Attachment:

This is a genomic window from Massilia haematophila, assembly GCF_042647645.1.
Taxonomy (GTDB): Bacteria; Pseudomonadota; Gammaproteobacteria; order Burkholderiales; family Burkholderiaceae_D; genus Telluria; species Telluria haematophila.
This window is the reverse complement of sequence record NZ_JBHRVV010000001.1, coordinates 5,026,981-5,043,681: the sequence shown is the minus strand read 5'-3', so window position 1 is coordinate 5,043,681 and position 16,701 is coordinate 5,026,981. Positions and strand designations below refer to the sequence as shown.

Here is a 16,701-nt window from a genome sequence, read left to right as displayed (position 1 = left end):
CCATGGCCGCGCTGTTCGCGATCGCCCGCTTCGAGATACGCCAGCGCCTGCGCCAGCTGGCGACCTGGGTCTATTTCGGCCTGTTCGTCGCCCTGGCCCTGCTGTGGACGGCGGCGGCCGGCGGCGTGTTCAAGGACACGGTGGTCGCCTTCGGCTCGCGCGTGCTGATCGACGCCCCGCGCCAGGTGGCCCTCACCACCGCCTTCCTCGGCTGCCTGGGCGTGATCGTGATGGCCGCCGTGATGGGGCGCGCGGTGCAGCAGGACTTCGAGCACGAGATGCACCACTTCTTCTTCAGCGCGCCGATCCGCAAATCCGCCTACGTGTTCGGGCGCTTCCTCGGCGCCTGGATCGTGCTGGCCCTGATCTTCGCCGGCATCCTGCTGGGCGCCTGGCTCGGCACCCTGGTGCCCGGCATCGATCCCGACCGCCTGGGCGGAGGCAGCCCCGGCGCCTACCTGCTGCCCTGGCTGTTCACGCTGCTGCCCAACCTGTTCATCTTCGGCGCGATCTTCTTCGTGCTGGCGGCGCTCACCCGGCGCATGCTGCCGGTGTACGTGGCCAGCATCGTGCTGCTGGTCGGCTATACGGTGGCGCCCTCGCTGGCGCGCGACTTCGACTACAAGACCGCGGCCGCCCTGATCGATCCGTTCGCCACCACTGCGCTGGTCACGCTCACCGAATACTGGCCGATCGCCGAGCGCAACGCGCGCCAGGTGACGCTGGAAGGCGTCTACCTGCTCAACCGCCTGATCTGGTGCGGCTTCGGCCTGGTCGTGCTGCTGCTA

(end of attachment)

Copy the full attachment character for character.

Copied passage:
This is a genomic window from Massilia haematophila, assembly GCF_042647645.1.
Taxonomy (GTDB): Bacteria; Pseudomonadota; Gammaproteobacteria; order Burkholderiales; family Burkholderiaceae_D; genus Telluria; species Telluria haematophila.
This window is the reverse complement of sequence record NZ_JBHRVV010000001.1, coordinates 5,026,981-5,043,681: the sequence shown is the minus strand read 5'-3', so window position 1 is coordinate 5,043,681 and position 16,701 is coordinate 5,026,981. Positions and strand designations below refer to the sequence as shown.

Here is a 16,701-nt window from a genome sequence, read left to right as displayed (position 1 = left end):
CCATGGCCGCGCTGTTCGCGATCGCCCGCTTCGAGATACGCCAGCGCCTGCGCCAGCTGGCGACCTGGGTCTATTTCGGCCTGTTCGTCGCCCTGGCCCTGCTGTGGACGGCGGCGGCCGGCGGCGTGTTCAAGGACACGGTGGTCGCCTTCGGCTCGCGCGTGCTGATCGACGCCCCGCGCCAGGTGGCCCTCACCACCGCCTTCCTCGGCTGCCTGGGCGTGATCGTGATGGCCGCCGTGATGGGGCGCGCGGTGCAGCAGGACTTCGAGCACGAGATGCACCACTTCTTCTTCAGCGCGCCGATCCGCAAATCCGCCTACGTGTTCGGGCGCTTCCTCGGCGCCTGGATCGTGCTGGCCCTGATCTTCGCCGGCATCCTGCTGGGCGCCTGGCTCGGCACCCTGGTGCCCGGCATCGATCCCGACCGCCTGGGCGGAGGCAGCCCCGGCGCCTACCTGCTGCCCTGGCTGTTCACGCTGCTGCCCAACCTGTTCATCTTCGGCGCGATCTTCTTCGTGCTGGCGGCGCTCACCCGGCGCATGCTGCCGGTGTACGTGGCCAGCATCGTGCTGCTGGTCGGCTATACGGTGGCGCCCTCGCTGGCGCGCGACTTCGACTACAAGACCGCGGCCGCCCTGATCGATCCGTTCGCCACCACTGCGCTGGTCACGCTCACCGAATACTGGCCGATCGCCGAGCGCAACGCGCGCCAGGTGACGCTGGAAGGCGTCTACCTGCTCAACCGCCTGATCTGGTGCGGCTTCGGCCTGGTCGTGCTGCTGCTA